subRosa's project for “The Way That We Rhyme: Women, Art and Politics.” Participants were invited to write shout-outs to inspirational figures, and decorate paper “Cones of Respect” that were then pinned on a ‘pier post,’ or communications tower. subRosa borrowed from the aesthetic forms and utopian philosophy of “Art Into Life” of the Russian Constructivists, and the “Wall of Respect” painted by African American activists in 1967, in order to initiate discussions of possible feminist joy and solidarity. Yerba Buena Center for the Arts, San Francisco, 2008.


subRosa's project for "The Way That We Rhyme." A poetic, performative installation, commissioned for an intergenerational feminist exhibition. Performers rode on two ‘rafts’ made from discarded tires, painted canvas, and reclaimed billboard materials, and invited viewers aboard. The project demonstrated “the way that we work” in solidarity with each other and with other women, and invokes different social movements and philosophies that influence each of us. Yerba Buena Center for the Arts, San Francisco, 2008.

America's Least Livable City

Installation created for Pittsburgh Center for the Arts’ "2014 Artist of the Year" exhibition.


Video installation at the Mattress Factory for 2012's "Sites of Passage" show.

Can You See Us Now?

subRosa's contribution to "The Interventionists" exhibition at MASS MoCA, 2004.


subRosa's installation for "The Way That We Rhyme" at Yerba Buena Center for the Arts,

Propositions and Undoings

subRosa's contribution to the 2011 Pittsburgh Biennial


subRosa performance and installation at Ljubljana's City of Women festival.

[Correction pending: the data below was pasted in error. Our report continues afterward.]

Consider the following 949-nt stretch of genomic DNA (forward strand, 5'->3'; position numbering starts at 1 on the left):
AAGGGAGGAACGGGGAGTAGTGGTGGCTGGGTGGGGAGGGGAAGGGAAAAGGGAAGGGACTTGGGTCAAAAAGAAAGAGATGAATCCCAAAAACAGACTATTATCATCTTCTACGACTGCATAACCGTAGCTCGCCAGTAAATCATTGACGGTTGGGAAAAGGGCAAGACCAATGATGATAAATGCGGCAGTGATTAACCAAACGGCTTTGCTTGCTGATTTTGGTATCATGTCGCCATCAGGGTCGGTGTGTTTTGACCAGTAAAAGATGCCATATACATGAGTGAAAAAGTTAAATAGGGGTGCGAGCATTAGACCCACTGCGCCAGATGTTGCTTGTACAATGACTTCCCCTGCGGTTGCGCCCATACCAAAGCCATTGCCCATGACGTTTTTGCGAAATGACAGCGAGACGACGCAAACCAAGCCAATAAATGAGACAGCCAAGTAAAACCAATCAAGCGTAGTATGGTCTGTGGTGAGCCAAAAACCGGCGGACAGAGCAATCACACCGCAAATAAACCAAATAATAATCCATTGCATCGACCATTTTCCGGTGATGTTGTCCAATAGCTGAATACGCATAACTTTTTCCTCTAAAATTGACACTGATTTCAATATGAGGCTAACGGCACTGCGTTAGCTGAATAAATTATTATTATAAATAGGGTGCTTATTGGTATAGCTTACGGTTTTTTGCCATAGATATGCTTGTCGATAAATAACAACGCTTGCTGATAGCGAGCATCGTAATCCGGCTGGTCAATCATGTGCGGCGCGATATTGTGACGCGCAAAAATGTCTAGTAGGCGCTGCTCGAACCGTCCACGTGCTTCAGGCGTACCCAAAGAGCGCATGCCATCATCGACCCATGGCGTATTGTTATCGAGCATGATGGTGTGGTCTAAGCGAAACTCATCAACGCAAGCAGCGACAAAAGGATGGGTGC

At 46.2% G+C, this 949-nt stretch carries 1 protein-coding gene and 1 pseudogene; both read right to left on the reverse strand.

Rhythmic Smelling Machines

MFA thesis project, 1999.

Transfer Points

A collaboration with Jen Morris exploring the intersections of patient/traveler processing at airports and hospitals.

Healthy Artists

Design for the Healthy Artists Movie Poster Exhibition. Inspired by Andy Warhol's "Vanitas" painting, popular Día de Muertos colors, and Lance Wyman's visual program for the Mexico City '68 Olympics.

Where have all the — And what will she do with?

Installation: Lyrics from "All Tomorrow's Parties" are written on paper tongues. Lyrics to "Where Have All the Flowers Gone" are painted on broken ROTC practice rifles, 2014.

Que Serra

Acrylic on birch with [supplied] horseshoe and miniature figures: a wry reference to the Tilted Arc at Javits Plaza. Created for a themed silent auction to benefit the Mattress Factory, 2014.

Exquisite Corpse

Exquisite Corpse drawing by Ryan Griffis, Hyla Willis, and Christiane Leach for the "Surrealism and War" exhibition at the National Veterans Art Museum, 2014.


Installation: wood, nails, paint, 2014. After the village is razed, the succulent hedge is steadfast.

Iraq Body Count

Cotton paper, toner, glue, time, dimensions variable, until it stops. 2012